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Our Favorite English Teachers Tell Us Their Favorite Novels

English teachers are remarkable people. Not only do they deal with the everyday rigors of being a high school teacher, but they also have to read the same books year in and year out. Many of these books are classic high school reading, with long page numbers and complex wording. However, English teachers aren’t bound to the books that they read in school, so many of them read and have preferences for their books. These are some of their favorites:

Mr. Marvin – Why Fish Don’t Exist, Lulu Miller

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Why Fish Don’t Exist is a history book and autobiography of sorts. Author Lulu Miller takes the story of scientist and taxidermist David Jordan as he discovers and restores almost a thousand of his discoveries from lighting, fire and the San Francisco earthquake of 1906. Jordan would be credited with almost a fifth of known fish. From his story, Miller takes heed of Jordan’s continuous optimism and desire to put forth order in the world. 

For Mr. Marvin, the book was an eye-opener. “I now think permanently differently for reading it,” he says. Mr. Marvin is putting Why Fish Don’t Exist up for consideration into the curriculum. He believes that technology is placing us into categories, and controlling where in life we will go, who we raise and lower, and what we like and don’t like. This is a book that cracks that controlling grasp, that makes us question who is at the controls, and how to subvert it.

 

 

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Mr. Annear – Song of Solomon, Toni Morrison

Song of Solomon is a fictional account of Macon “Milkman” Dead’s life. Born in Michigan, Milkman’s youth is aimless and empty, most of his early life spent torn between his aunt’s and father’s lifestyles. Then Milkman embarks on a journey of discovery as he searches for his inheritance. Song of Solomon is the third book by renowned Black author Toni Morrison. The book is one of Mr. Annear’s all-time favorites as it explores and amplifies “hope, complicated love, and supernatural soul of our confounding and passionate lives.” Mr. Annear plans to submit Song of Solomon for consideration for the booklist.

 

 

 

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Mr. Ford – Cannery Row, John Steinbeck

Cannery Row is a humorous book based around the real-life location of the same name in Monterey, California. The story follows Mack and his group of unemployed young men as they throw a party for their close friend Doc. The book has many characters, some of which are introduced through a series of connected vignettes, which are short pieces of writing meant to capture a moment in time. Mr. Ford says Cannery Row contains “observations on friendship and what it means to be successful in life” despite its simple plot and humor. He would endorse the book being on the curriculum and believes the book is thought-provoking, and most importantly fun.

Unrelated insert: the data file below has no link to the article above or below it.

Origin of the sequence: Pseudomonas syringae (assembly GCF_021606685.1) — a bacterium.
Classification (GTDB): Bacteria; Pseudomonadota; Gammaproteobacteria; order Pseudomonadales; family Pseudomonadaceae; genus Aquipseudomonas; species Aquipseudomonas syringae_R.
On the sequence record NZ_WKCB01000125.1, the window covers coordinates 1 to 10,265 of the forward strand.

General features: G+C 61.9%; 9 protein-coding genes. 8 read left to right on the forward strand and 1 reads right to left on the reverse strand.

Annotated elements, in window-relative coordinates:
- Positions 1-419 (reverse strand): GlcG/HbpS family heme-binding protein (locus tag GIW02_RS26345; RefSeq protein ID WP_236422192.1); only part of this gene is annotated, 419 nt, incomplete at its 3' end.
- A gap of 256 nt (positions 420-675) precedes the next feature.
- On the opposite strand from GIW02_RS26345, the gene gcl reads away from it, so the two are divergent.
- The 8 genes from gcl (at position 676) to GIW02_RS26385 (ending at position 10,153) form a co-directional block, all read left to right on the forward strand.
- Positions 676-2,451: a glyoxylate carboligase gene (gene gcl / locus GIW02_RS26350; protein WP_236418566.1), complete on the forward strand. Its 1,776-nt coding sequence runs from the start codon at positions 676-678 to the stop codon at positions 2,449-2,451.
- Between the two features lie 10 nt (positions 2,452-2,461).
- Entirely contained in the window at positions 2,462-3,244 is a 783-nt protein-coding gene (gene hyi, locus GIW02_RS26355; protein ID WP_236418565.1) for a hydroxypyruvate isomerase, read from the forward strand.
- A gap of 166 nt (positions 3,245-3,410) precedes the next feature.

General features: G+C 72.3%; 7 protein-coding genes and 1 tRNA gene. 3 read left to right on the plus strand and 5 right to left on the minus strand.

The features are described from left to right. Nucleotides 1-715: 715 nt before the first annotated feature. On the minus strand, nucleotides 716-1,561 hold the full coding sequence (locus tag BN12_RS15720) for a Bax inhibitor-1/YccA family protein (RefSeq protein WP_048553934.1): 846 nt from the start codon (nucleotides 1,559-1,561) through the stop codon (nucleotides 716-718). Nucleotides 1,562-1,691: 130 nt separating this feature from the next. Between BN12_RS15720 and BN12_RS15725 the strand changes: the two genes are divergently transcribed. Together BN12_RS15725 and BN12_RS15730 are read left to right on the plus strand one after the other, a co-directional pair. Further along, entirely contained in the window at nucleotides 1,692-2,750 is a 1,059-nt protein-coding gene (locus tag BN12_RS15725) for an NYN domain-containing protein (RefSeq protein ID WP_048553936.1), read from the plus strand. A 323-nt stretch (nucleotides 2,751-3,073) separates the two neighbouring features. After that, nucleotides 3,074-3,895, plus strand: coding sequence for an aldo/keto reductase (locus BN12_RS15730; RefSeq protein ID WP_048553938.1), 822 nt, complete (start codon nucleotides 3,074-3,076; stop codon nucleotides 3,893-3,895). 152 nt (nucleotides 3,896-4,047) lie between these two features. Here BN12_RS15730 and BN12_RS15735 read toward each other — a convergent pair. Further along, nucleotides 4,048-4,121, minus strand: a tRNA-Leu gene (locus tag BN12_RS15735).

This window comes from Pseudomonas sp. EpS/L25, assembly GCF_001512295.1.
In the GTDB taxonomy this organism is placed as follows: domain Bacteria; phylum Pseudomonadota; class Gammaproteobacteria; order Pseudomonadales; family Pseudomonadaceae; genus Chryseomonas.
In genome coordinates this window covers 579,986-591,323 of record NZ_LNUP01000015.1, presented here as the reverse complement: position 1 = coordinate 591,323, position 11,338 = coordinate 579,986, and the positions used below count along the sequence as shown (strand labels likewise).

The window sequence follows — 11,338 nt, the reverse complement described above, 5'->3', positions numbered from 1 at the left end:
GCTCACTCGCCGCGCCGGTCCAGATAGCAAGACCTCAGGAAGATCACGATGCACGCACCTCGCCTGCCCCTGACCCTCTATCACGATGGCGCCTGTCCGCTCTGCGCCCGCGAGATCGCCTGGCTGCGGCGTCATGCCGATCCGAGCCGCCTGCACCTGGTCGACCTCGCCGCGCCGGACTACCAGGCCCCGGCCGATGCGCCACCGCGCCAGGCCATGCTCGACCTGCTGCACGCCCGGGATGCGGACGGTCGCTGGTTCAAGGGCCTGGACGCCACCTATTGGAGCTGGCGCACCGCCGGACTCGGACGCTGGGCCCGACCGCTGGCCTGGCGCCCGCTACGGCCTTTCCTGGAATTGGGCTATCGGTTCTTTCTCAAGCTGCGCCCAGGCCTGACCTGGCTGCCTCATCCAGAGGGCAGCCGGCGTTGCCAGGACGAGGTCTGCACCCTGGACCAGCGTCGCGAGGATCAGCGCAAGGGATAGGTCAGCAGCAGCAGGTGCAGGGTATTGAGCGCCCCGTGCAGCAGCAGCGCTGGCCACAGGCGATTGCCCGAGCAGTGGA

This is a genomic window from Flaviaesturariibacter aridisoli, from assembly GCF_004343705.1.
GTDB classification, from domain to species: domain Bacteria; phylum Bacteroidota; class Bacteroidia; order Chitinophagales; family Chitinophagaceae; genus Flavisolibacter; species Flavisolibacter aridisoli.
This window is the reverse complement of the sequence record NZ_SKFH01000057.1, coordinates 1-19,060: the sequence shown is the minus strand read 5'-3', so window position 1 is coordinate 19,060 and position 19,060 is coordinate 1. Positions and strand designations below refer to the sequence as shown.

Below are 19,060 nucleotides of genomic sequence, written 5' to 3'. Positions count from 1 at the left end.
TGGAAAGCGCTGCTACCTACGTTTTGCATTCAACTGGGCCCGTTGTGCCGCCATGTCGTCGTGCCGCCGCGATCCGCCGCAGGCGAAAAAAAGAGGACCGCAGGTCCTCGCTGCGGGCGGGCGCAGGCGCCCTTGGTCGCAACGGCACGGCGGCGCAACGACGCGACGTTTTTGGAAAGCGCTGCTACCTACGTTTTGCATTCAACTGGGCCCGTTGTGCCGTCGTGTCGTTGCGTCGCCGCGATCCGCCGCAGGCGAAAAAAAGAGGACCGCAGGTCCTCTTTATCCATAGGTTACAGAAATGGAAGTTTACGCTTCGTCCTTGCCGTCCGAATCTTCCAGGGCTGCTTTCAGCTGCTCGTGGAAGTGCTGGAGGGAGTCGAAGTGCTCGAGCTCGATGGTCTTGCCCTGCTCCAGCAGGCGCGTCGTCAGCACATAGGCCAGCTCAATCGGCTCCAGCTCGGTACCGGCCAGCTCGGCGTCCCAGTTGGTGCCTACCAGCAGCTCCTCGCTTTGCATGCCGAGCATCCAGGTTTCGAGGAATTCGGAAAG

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Mrs. Eaton – The Bluest Eye, Toni Morrison

Mrs. Eaton doesn’t have a favorite book, which is no surprise because she’s read so many! She did, however, single out The Bluest Eye as a book she would like to add to the curriculum. The Bluest Eye is the story of Claudia and Frieda MacTeer, and Pecola, a girl who the MacTeers briefly board. Pecola believes that to be pretty she must be white and blue-eyed. The book follows these young kids as they are exposed to the world in an unrelenting way, perfectly described by Morrison’s incredible storytelling. The Bluest Eye is one of Toni Morrison’s most famous books, and deservingly so. 

 

 

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Mr. Kuykendall – The Speaker for The Dead, Orson Scott Card

The sequel to the brilliant Ender’s Game, The Speaker for the Dead follows the main character Ender Wiggens as he helps resolve conflict in the world of Lusitania. Events from the prior book haunt Ender, as he deals with miscommunication between species, issues surrounding human colonization of other worlds. The Speaker of the Dead touches on aspects of the human soul and the effect of trauma. Mr. Kuykendall recommends the whole quintet, Ender’s game, The Speaker for the Dead, Xenocide and Children of the Dead, but singles out The Speaker for the Dead for opening his eyes to what science fiction could be.

 

 

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Mrs. Koby – Sapiens, Yuval Noah Harari

From the Stone Age to the present time, author Yuval Noah Harari brings the reader though thousands of years of human evolution. He examines the scientific limitation put up by earth sciences, and how social sciences shaped what happened within those confines. Sapiens was received to wide acclaim and has been translated from its original Hebrew to English.  Mrs. Koby says that the book opens one’s eyes to things they didn’t really think about, like how money is a construct and how close government is similar to religion. Sapiens is much more like a history book rather than a English book. It faces an interpretation of the history of humanity rather than narrative or literary techniques. Regardless, Sapiens is an interesting read, ready for anyone interested in humanity.

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Our Favorite English Teachers Tell Us Their Favorite Novels